The Negev Bedouin population in southern Israel, a minority undergoing great social change, has a higher incidence of hearing loss than that reported elsewhere but has hardly been studied. Caring for a child with hearing loss often engenders parental stress because of the many tasks involved. Difficulty in accessing information and services, the lack of public transportation nearby, and other aspects of the living conditions of Negev Bedouin parents present additional challenges. These difficulties are further compounded by the unique socio-demographic and cultural characteristics of this indigenous population. This article presents the parenting experience of 20 hearing Bedouin mothers of children with hearing loss, explored in a qualitative phenomenological study. The findings indicate that the mothers’ perceptions of the child’s hearing loss affect how they cope with the birth and rearing of the child, their view of the child, and their attitude toward medical interventions. These findings, which portray an experience that is unique in many ways, contribute to the understanding of how an underserved, indigenous, and traditional population responds to congenital hearing loss. The findings also reveal the importance of the terminology with which parents describe their child’s hearing loss and the unique meanings it may have. Such knowledge is of particular importance for culturally sensitive and effective provision of social services and therapeutic interventions.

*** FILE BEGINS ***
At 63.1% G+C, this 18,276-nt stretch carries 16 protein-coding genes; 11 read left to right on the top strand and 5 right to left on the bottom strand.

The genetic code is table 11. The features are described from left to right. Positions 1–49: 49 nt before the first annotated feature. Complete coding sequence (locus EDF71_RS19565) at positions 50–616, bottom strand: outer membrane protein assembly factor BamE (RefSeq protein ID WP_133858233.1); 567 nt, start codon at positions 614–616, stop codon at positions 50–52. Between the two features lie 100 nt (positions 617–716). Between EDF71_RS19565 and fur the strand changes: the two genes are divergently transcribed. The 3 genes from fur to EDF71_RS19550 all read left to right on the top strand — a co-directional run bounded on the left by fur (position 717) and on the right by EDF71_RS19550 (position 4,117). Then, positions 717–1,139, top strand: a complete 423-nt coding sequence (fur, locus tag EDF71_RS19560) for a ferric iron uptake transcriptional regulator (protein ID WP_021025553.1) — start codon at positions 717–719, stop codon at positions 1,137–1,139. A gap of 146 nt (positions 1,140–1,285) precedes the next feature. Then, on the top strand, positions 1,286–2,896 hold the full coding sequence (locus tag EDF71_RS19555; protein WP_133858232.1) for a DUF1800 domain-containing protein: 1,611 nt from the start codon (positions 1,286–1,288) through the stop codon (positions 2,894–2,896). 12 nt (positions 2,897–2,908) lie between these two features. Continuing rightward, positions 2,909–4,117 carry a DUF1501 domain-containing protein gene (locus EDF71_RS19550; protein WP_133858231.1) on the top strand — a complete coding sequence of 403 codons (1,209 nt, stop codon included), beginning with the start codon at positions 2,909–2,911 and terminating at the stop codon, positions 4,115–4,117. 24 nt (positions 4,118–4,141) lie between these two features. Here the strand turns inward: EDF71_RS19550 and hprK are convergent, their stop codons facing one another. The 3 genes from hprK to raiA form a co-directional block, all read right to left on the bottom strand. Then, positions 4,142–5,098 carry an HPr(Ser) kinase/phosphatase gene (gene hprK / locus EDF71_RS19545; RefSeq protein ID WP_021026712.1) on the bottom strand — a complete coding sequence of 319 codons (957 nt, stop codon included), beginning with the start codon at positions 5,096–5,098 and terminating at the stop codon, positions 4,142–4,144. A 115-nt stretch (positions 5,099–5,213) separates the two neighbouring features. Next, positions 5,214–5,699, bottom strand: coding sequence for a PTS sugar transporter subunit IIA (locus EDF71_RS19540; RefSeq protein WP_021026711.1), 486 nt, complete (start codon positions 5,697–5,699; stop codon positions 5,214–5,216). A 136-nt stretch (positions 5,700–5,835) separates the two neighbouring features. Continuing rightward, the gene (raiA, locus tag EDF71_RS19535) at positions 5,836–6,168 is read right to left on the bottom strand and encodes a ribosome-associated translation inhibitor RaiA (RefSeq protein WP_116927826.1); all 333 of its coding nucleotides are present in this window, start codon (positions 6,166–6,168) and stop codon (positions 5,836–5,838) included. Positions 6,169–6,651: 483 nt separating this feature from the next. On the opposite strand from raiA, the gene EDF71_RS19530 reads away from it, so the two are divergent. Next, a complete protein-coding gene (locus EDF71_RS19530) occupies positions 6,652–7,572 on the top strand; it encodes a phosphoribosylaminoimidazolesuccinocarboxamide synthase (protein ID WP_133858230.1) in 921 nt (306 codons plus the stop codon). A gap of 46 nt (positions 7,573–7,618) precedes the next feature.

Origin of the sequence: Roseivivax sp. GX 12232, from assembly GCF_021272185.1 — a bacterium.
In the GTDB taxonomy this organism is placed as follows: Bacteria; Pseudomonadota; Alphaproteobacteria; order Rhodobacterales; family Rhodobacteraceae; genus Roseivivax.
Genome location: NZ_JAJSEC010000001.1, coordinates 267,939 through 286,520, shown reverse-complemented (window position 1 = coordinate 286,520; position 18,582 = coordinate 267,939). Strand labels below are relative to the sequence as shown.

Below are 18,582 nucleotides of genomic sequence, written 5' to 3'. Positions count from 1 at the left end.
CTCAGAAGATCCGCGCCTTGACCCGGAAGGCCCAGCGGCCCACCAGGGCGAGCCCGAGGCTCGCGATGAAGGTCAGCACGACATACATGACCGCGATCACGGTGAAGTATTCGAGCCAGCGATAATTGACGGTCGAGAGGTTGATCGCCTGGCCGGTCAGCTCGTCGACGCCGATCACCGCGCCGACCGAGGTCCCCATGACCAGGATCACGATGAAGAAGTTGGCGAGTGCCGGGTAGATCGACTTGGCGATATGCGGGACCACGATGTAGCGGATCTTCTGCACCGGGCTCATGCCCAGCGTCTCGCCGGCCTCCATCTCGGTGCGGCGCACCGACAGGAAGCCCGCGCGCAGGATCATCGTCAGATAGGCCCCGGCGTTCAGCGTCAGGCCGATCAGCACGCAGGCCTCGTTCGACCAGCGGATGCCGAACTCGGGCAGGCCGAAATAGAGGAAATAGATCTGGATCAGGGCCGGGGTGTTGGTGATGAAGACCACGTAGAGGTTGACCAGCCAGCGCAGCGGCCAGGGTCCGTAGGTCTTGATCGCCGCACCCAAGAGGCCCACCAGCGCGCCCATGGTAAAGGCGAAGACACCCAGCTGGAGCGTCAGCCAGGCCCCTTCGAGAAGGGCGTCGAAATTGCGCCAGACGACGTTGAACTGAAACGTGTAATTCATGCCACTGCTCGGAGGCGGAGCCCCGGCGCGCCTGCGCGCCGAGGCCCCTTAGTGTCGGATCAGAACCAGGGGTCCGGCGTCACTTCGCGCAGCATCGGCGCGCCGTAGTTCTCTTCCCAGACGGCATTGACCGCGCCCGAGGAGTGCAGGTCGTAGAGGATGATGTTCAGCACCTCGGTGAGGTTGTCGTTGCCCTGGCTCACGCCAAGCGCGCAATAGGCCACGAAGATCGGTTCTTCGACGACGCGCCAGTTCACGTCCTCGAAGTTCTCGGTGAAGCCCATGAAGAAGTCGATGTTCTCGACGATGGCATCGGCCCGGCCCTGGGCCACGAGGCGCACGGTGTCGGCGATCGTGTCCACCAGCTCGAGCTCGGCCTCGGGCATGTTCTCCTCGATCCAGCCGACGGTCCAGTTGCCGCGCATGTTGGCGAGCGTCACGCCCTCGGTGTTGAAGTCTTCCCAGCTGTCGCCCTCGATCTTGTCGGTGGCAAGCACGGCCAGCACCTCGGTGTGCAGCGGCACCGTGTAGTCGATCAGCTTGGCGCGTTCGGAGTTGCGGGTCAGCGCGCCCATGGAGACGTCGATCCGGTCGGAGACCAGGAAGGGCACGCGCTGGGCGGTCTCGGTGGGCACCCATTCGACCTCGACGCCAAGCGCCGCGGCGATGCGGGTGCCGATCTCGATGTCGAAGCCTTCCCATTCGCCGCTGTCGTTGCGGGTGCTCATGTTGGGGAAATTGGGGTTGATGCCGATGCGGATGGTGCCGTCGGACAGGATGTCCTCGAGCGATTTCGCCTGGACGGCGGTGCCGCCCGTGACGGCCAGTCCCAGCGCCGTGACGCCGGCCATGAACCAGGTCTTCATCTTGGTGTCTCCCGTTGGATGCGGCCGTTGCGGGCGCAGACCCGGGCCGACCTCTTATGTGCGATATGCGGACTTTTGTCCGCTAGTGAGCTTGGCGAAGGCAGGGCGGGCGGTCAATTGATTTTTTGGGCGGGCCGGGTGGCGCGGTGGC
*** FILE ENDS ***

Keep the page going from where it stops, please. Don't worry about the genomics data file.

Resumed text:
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Alhuzail, N.A., Levinger, M. Perpetual Silence, Not Silence for Moments: Hearing Loss of Children as Perceived by Hearing Bedouin Mothers. Child Adolesc Soc Work J 35, 377–389 (2018). https://doi.org/10.1007/s10560-018-0533-9
- Hearing loss
- Bedouin population
- Bedouin mothers
- Bedouin children